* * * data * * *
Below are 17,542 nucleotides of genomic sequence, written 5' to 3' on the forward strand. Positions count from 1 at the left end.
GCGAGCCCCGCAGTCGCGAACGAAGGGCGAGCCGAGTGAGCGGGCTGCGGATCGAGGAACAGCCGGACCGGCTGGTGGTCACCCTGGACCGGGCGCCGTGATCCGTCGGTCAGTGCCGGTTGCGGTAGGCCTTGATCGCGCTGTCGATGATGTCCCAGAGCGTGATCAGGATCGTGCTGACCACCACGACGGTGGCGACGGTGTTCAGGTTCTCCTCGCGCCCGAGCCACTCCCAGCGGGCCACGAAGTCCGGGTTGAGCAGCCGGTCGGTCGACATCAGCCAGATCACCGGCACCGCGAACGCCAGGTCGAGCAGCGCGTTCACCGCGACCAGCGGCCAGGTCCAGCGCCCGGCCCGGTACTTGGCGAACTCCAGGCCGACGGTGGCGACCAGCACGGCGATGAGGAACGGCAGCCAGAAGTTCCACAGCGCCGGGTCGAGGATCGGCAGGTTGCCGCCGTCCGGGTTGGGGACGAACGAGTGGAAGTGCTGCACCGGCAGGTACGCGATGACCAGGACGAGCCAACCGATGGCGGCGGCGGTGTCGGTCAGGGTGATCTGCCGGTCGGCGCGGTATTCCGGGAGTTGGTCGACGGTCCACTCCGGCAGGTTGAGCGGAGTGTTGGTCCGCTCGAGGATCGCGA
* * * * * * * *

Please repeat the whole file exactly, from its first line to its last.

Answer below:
Below are 17,542 nucleotides of genomic sequence, written 5' to 3' on the forward strand. Positions count from 1 at the left end.
GCGAGCCCCGCAGTCGCGAACGAAGGGCGAGCCGAGTGAGCGGGCTGCGGATCGAGGAACAGCCGGACCGGCTGGTGGTCACCCTGGACCGGGCGCCGTGATCCGTCGGTCAGTGCCGGTTGCGGTAGGCCTTGATCGCGCTGTCGATGATGTCCCAGAGCGTGATCAGGATCGTGCTGACCACCACGACGGTGGCGACGGTGTTCAGGTTCTCCTCGCGCCCGAGCCACTCCCAGCGGGCCACGAAGTCCGGGTTGAGCAGCCGGTCGGTCGACATCAGCCAGATCACCGGCACCGCGAACGCCAGGTCGAGCAGCGCGTTCACCGCGACCAGCGGCCAGGTCCAGCGCCCGGCCCGGTACTTGGCGAACTCCAGGCCGACGGTGGCGACCAGCACGGCGATGAGGAACGGCAGCCAGAAGTTCCACAGCGCCGGGTCGAGGATCGGCAGGTTGCCGCCGTCCGGGTTGGGGACGAACGAGTGGAAGTGCTGCACCGGCAGGTACGCGATGACCAGGACGAGCCAACCGATGGCGGCGGCGGTGTCGGTCAGGGTGATCTGCCGGTCGGCGCGGTATTCCGGGAGTTGGTCGACGGTCCACTCCGGCAGGTTGAGCGGAGTGTTGGTCCGCTCGAGGATCGCGA